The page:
Fri Mar 1, 2013 9:17 AM EST
By Anna Schecter
A group of survivors and relatives of those killed in the Oklahoma City bombing are outraged that there is $10 million sitting in a disaster relief fund designed to help them. Meanwhile they say they’ve been denied help for years.
“They tell us that there are all these restrictions,” said Deloris Watson, whose grandson, P.J. Allen, was severely injured in the April 1995 explosion.
PJ Allen in the hospital after being injured in the Oklahoma City Bombing.
Watson said she was led to believe the fund was depleted because it has been so difficult over the past 18 years to get financial aid.
A year after the bombing, the Oklahoma City Community Foundation was entrusted with $14.5 million in donated money from sympathetic individuals and religious groups around the world. The money was put into a newly established Oklahoma City Disaster Relief Fund.
Then-Oklahoma Gov. Frank Keating mandated that the fund be used to help with the long-term health care needs of survivors and scholarships for children who lost a parent in the blast.
Watson said the Oklahoma City Community Foundation was helpful at first, but as the years wore on, the caseworkers lost their empathy.
“It’s been horrible. It has been absolutely horrible. I try not to reveal that to P.J., the struggle, the attitude, the lack of respect,” Watson told NBC News’ Harry Smith in an interview airing tonight at 10pm/9CDT on NBC’s Rock Center with Brian Williams.
In 2005, then-11-year-old Allen needed major surgery on his trachea. Watson, who became his sole guardian after the bombing, said the Oklahoma City Community Foundation refused to pay for the surgery directly, instead steering her toward Medicaid to cover the cost.
“Why would the state of Oklahoma have to take money from taxpayers when money’s been donated to the bombing fund to meet the medical needs of the children?” asked Watson.
The Ronald McDonald House, the Red Cross and the Oklahoma City Community Foundation all pitched in to cover hospital and living expenses during Allen’s recovery and rehabilitation after the surgery.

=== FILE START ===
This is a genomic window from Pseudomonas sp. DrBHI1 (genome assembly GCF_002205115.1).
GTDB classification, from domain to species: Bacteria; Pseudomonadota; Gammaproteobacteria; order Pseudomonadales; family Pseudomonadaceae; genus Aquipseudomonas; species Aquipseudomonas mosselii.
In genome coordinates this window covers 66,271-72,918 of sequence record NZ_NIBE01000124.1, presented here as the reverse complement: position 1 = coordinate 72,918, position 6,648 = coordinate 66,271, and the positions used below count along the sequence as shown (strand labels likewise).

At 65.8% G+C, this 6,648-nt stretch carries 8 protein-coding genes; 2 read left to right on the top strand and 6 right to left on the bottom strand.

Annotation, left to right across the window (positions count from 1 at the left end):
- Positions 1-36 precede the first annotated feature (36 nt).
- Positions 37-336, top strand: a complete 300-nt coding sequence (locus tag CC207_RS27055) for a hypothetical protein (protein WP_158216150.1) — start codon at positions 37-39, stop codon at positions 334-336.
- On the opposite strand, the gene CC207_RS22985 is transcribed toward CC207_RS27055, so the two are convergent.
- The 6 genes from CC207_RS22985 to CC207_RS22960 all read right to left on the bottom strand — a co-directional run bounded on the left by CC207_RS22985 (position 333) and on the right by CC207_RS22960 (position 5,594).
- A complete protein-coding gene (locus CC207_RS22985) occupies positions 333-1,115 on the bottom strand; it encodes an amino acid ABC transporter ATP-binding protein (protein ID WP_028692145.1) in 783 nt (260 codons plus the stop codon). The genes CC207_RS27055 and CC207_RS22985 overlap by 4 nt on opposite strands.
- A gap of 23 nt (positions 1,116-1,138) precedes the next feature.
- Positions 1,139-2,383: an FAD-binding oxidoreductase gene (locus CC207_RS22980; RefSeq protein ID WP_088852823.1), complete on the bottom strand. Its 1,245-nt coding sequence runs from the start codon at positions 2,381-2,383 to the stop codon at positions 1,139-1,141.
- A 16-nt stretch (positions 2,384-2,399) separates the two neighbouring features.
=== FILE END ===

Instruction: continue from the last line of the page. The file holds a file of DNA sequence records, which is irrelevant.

Watson and a handful of disgruntled survivors and relatives of those killed have formed a group called the Survivor Tree.
One member, Gloria Chipman, lost her husband in the bombing. She said that though her son was given tuition money for college, her daughter was told by the foundation that her grades were not good enough for financial aid.
“You get denied so many times, you finally — you give up,” Chipman said.
Falesha Joyner lost an ear in the explosion. She said she just wants contact lenses because without an ear, her glasses will not stay on.
When Tim Hearn’s mother was killed in the bombing, he left school to raise his siblings. Last year he was denied tuition money for trade school, he said, because the Oklahoma City Community Foundation told him he was too old.
Tim Hearn says the fund has denied him money to attend trade school.
“They can’t put a time limit on when a person wants to go to school. They don’t know my situation. You know, if they lost someone through a bombing or anything like that, they’d feel what I’m talking about,” said Hearn.
Nancy Anthony, president of the foundation, told NBC News there is another side to the story.
She said the caseworkers who have been helping survivors and the families of victims are caring and do the best they can to help those in need.
“I think everybody has to be realistic about what can be done and how much money can really do,” Anthony said, adding that she cannot comment on specific cases because of confidentiality agreements.
The disgruntled survivors all believe the foundation cares more about preserving the fund than providing assistance.
They said they are always pushed to state and federal programs first, resulting in a grind through government bureaucracies that has left them exhausted and angry.